Updated Nov 14, 2013 - 12:19 pm
Thunderbirds reeling after five straight losses
By Tim Pigulski
This probably isn't what Russ Farwell had in mind when he convinced Ryan Gropp to commit to Seattle and traded for 19-year-old forwards Jaimen Yakubowski and Sam McKechnie.
The Thunderbirds are currently on a five-game losing streak. During that span, they've been outscored 30-10. Three games were against division rivals – two versus Portland, and a shutout loss at the hands of Everett. They haven't given up fewer than five goals in each of the five games, including surrendering an embarrassing 10 to the Winterhawks on Tuesday night. They also haven't put up more than three goals in a single game during that time.
Prior to the streak, which began with a 5-2 home loss to Portland, the Thunderbirds had put up 64 goals in 16 games, an average of four. The offense wasn't struggling, and the hope was that adding three offensively talented players would only strengthen their arsenal.
They had allowed 53 goals before Nov. 1, when the streak began, an average of 3.3 per game. Evan Wardley has been suspended for four of the five games and Ethan Bear has been injured for two games and part of a third over the past couple weeks. Both are important pieces on defense, but that doesn't explain a jump of 2.7 goals per game.
To top it all off, the team announced a surprising move during its most recent loss to Portland, waiving 20-year-old forward Erik Benoit, who had eight points in 19 games and occupied one of the team's valuable overage spots. When Mitch Elliot returned to the Thunderbirds from the Utica Comets earlier this season, Benoit was kept over defenseman Jesse Forsberg, who was sent to the Moose Jaw Warriors to keep the Thunderbirds at the maximum of three 20-year-olds.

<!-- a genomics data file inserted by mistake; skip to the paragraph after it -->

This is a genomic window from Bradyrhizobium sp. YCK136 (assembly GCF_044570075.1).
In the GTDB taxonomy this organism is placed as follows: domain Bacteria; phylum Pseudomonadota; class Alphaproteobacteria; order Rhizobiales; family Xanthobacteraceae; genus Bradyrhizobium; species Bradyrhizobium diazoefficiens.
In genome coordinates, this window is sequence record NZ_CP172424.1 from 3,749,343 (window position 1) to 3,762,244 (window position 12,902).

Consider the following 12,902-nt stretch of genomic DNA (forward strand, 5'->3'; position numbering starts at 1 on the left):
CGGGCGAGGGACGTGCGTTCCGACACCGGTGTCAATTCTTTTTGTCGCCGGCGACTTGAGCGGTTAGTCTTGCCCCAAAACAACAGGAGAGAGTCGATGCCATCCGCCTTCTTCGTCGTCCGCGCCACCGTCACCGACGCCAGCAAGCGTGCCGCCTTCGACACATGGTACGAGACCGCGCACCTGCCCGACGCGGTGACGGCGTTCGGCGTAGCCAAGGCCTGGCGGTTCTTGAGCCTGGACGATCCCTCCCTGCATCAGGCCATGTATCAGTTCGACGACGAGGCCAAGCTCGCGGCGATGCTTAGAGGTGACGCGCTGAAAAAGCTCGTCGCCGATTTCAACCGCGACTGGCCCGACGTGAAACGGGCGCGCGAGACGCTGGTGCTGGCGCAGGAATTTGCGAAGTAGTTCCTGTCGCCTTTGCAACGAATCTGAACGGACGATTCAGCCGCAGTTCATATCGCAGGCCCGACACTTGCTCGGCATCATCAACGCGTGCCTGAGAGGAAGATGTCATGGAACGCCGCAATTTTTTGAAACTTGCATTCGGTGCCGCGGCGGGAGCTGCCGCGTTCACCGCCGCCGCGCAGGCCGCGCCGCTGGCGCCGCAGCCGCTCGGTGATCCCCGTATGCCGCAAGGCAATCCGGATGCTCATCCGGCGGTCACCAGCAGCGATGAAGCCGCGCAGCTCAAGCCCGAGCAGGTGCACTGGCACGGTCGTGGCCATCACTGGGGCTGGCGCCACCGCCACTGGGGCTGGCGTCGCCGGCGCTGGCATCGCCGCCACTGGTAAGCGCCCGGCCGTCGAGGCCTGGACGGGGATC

That obviously looks like a mistake now, as the team is struggling defensively and Benoit is no longer even on the roster. The circumstances of his release are still a mystery at this point, but after being a healthy scratch last Friday night against Victoria, one must wonder if there was some trouble brewing in the locker room and if Benoit had asked to be released.
The lines have been juggled every night, as head coach Steve Konowalchuk attempts to find some combinations that will get his team back on track and works around the injuries and suspensions. One of the few consistent groupings featured center Mathew Barzal with left wing Roberts Lipsbergs, but even that group was broken up on Tuesday night.
Are the new additions to blame for the team's struggles? Of course not. All three players should have been given the benefit of an adjustment period, as Gropp was moving up to a more competitive level after just turning 17 years old, while Yakubowski and McKechnie were acquired after playing for an awful Lethbridge team and being sent home. In addition to entering a new system with new teammates and new coaches, they also hadn't skated in some time.